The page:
Friday, November 26, 2010

Slow-Cooker Congee

Congee (or "Jook") is a wonderful, easy to digest, highly nourishing rice porridge dish. This recipe falls under the category of "more things to do with stock." I often recommend this when people need to restore their energy, and seasonally, it is one of the most appropriate dishes for consolidating the energy in the winter.

Start with 4-6 cups of stock and 2-4 cups of water (depending on how concentrated you want to make the congee) for a total of 8 cups of liquid. Put this in your slow-cooker/crock-pot. Add 1 cup of short grain white rice (I like Koda Farms Kokuho Rose). Turn your slow-cooker to low and come back in 6-8 hours. About 20 minutes before you're ready to take it out add about an inch of fresh ginger cut into matchstick size.

This will make 4 servings. Serve it topped with pork, sauteed greens and freshly toasted walnuts - or whatever else you like!

Note: To make this on the stovetop increase the fluid to 10 cups, bring to a boil and then simmer on low until it is ready, probably an hour or so. Again add the ginger 20 minutes or so before its done.

Saturday, November 20, 2010

Using Bone Stock in Everyday Cooking

We are now in the time of year where the energy is moving inward. This is a great time to use bone stocks in your everyday cooking to support the energy and nourish the kidneys. I'll post a recipe soon for slow-cooker congee using pork stock, but in the meantime, start using a small amount of stock - around a tablespoon or so - when you steam vegetables and cook rice. Just mix it in with the water and you have a quick way to get concentrated nourishment that consolidates the qi and supports the essences.

To make stock follow the recipe: Making Bone Stock

Thursday, November 11, 2010

Classical Chinese Medicine Study Group

I am going to be starting a new Classical Chinese Medicine study group in January. I have led an ongoing group for a number of years (except last year), with Elisabeth Rochat de la Vallee supervising and meeting with us twice a year, when she is in the area. In the past we have focused on the Neijing Suwen, working with key chapters in Chinese.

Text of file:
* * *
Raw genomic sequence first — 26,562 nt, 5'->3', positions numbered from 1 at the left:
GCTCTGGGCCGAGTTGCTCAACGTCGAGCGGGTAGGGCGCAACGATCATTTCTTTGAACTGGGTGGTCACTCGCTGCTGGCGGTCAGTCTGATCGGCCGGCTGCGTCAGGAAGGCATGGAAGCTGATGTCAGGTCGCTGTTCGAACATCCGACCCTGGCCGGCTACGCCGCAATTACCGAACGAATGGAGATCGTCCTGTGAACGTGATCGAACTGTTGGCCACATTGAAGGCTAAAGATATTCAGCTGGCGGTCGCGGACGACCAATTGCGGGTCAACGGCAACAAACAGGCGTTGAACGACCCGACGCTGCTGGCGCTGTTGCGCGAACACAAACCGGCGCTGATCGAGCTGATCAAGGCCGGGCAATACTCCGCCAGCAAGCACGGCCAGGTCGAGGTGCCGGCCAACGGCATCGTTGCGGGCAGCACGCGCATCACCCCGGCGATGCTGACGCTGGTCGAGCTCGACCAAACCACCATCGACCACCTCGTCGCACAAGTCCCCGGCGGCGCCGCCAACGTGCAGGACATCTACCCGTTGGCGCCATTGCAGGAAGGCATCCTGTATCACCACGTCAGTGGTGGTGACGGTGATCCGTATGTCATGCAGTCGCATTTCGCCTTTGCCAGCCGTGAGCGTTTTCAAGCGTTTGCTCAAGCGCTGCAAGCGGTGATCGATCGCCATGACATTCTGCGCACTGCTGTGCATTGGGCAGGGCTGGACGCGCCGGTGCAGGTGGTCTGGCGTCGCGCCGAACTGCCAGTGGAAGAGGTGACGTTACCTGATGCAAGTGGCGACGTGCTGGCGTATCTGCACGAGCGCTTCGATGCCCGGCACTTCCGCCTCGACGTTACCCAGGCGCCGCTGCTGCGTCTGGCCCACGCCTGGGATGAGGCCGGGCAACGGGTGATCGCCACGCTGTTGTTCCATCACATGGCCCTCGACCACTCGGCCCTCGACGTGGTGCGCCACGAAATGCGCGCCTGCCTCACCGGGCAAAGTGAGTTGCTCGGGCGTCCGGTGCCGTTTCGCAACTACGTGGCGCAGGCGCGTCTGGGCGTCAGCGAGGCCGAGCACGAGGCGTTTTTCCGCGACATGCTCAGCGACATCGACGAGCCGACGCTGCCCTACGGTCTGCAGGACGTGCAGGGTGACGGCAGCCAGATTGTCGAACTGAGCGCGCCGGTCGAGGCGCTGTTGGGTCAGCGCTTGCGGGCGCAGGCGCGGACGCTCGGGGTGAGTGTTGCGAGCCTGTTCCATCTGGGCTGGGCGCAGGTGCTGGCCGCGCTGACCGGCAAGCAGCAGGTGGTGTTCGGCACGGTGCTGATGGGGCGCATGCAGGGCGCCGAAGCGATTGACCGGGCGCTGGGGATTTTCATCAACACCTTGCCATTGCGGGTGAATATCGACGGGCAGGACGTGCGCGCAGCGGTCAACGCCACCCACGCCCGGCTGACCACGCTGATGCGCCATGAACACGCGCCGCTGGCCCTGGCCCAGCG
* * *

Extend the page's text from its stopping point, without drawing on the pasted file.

The format for the study group is very collaborative and interactive with discussions and presentations. The group works together and as individuals to make a functional (i.e. for our own understanding) translation of the text which will give people experience with reading and writing classical Chinese - it truly is "Chinese Medicine from the Classics." This is something that I love doing!

I am looking at starting mid-January of 2011. I haven't set a specific date or time yet, but we previously have met on a Saturday or Sunday morning from 10-12 or so. This will be an ongoing group so there is not a set timeframe in terms of number of months, etc. We usually meet once a month as a group (except for December due to holidays and what-not) and then twice a year with Elisabeth. After the first meeting people should have an idea of whether it is something that they would like to continue on an ongoing basis. The group is ideal for practitioners or students of Chinese Medicine, or those with some background in the basic theories of Traditional Chinese Medicine.

Contact me at if you are interested or have any questions.